When was the last time you thought about your hot water heater?
Was it when you had no hot water?
Most homeowners think about major appliances, such as hot water heaters, when there is an issue. And this is perfectly understandable.
Home appliances are typically out of sight and out of mind. Hot water heaters are generally out of the way in the basement.
As long as you have hot water when you need it, why bother inspecting or servicing the hot water heater?
Well, there is a great reason to check your hot water heater.
If something goes wrong, then no hot water could be the least of your problems because water damage can be pretty expensive.
As one of Connecticut’s leading plumbing companies, we help thousands of homeowners with routine and emergency service calls related to water damage. Every year, we see thousands of dollars worth of damages due to faulty heaters. These are damages that could have been prevented with some preventative maintenance.
In fact, the Allstate Insurance Company produced a report that summed up the dangers of water damage and concluded that
“water heater failures are one of the three most preventable sources of water damage in your home.”
The average residential heater contains 40-50 gallons of water and is pressurized, when the tanks rupture they can cause massive damage to your home.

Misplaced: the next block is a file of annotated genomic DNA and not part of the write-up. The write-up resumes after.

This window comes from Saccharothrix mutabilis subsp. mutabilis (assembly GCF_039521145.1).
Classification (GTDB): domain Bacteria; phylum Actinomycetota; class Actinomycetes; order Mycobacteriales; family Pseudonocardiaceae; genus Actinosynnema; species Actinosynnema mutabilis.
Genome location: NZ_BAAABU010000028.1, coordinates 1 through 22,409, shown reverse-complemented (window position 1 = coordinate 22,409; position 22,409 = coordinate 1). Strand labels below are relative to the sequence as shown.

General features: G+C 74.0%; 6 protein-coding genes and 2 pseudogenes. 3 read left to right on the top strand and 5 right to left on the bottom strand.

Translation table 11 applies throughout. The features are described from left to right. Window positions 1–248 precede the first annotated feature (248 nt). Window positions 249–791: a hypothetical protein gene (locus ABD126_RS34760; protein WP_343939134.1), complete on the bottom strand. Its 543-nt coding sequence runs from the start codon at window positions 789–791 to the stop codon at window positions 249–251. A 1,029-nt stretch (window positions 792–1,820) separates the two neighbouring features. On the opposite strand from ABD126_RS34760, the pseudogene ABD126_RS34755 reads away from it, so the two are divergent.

While annual maintenance, including comprehensive review of your plumbing system and water heater, cannot guarantee damage to your home, they can dramatically reduce it as well as offer a action plan to avoid such catastrophes.
We recommend that only the more advanced do-it-yourselfers try to perform water heater maintenance.
To help our fellow homeowners, here are some of the benefits of routine maintenance to act as a Water Heater 101 guide to help perform water heater troubleshooting and inspection.
1. Flush The Tank
Sediment or “scale” is created when hard water is heated. The sediment builds up at the bottom of your hot water heater tank.
This is NOT GOOD because it:
- Decreases Your Heater’s Efficiency.
Gas heaters have burners at the bottom of the tank (and electric heaters have elements at the bottom of the tank). The tank contains sediment, which acts as an insulator between the water and the heating source.